Educational inequality: a problem for Pakistan

7295675962_7477884066_z

By Cleora Broens

#Pakistan #genderinequality #education #GMABlog

Pakistan’s educational system faces a lot of problems related to admission, calibre and equal opportunities at all levels, from primary and secondary schools to higher education to professional education. Even though there have been positive movements taking place, such as the fast spread of private schooling and the increase of higher educational opportunities, organised restoration of a working education system is still tenaciously incomprehensible. This inefficiency of governments to restore the system has had a terrible effect on Pakistan’s economic societal environments.

Continue reading

The rise of anti-Semitism in the UK

antisemitism

By Jack Telford

#GMABlog #antisemitism #Judaism #UK

The recent murder of four innocent people in a Jewish supermarket in Paris has brought an unwanted reality into the public eye once again; the rise of anti-Semitism. Attacks across Europe on the Jewish community – such as the shooting of four people in a Jewish museum in Brussels last year and the 2012 murder of the same number in Toulouse – have brought fear and uncertainty to the minority group.

Whilst many believe that this discrimination is cut off from Britain, recent figures suggest that anti-Semitic behaviour is on the rise in the UK, with July 2014 marking the nation’s highest ever recorded levels of anti-Semitism.

Continue reading

Girls are made perfect – Say No! to FGM

“I feel that God made my body perfect the way I was born. Then man robbed me, took away my power, and left me a cripple. My womanhood was stolen. If God had wanted those body parts missing, why did he create them?”  Waris Dirie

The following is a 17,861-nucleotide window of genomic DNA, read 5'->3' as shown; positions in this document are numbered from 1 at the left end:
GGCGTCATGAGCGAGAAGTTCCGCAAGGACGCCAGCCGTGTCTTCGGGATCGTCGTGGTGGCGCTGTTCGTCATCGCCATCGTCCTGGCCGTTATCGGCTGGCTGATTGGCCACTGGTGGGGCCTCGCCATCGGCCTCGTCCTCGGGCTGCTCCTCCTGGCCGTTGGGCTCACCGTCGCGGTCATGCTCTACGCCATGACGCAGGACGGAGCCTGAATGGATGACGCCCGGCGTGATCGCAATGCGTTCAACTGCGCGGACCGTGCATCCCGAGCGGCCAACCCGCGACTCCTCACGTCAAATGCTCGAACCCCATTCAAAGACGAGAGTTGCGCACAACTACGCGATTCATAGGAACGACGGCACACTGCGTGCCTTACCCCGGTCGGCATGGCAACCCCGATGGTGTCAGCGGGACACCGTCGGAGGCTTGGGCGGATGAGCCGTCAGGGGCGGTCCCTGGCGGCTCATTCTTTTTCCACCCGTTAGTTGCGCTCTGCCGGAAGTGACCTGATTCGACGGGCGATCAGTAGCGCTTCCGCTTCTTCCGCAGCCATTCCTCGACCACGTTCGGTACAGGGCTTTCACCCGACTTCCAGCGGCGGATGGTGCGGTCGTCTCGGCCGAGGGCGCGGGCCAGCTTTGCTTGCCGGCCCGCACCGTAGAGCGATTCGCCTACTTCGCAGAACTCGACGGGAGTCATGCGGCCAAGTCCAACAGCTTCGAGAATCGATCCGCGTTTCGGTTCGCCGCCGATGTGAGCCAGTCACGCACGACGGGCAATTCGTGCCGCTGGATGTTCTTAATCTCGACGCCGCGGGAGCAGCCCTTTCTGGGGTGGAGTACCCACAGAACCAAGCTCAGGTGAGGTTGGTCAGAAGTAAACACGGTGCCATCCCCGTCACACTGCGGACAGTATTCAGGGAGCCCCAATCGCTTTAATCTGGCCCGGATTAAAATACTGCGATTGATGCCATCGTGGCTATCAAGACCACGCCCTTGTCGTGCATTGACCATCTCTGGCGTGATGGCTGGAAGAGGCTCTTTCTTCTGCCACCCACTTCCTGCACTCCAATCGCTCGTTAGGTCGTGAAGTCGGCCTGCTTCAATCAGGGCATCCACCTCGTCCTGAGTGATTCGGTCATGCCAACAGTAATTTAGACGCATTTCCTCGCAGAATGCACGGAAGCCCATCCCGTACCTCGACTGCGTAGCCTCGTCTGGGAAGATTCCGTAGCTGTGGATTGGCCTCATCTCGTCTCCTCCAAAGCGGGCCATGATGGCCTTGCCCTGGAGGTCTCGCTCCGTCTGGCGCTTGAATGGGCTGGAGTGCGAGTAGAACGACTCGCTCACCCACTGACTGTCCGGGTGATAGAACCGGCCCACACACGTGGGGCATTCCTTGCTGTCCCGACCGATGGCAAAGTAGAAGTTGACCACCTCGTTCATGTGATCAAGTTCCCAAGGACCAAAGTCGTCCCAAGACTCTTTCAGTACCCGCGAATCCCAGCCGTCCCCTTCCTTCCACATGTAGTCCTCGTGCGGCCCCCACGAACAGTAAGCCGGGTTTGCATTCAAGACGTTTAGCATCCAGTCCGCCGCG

Friday 6th February 2015 marked the 12th International Day of Zero Tolerance for FGM. 140 million women and girls worldwide underwent brutal practice of Female Genital Mutilation (FGM); another 3 million are at risk yearly to face the excruciating pain of their genitalia being removed partially or even completely for no medical reason but to obey tradition and social pressures.

The archaic practice to prevent girls from “being ill-mannered and doing bad things, and being badly behaved”, is carried out in 29 countries which are primarily concentrated in Africa and the Middle East. In violation of human rights of women and girls the procedure is generally carried between infancy and age 15.

One quarter of all FGM worldwide is carried out in Egypt; 91% of all married women there have been mutilated and that despite the fact that the practice had been made illegal in 2008. Even though the practice includes many risks including cysts, infections, infertility as well as complications in childbirth and increased risk of newborn deaths, it has persisted for over a thousand years. Continue reading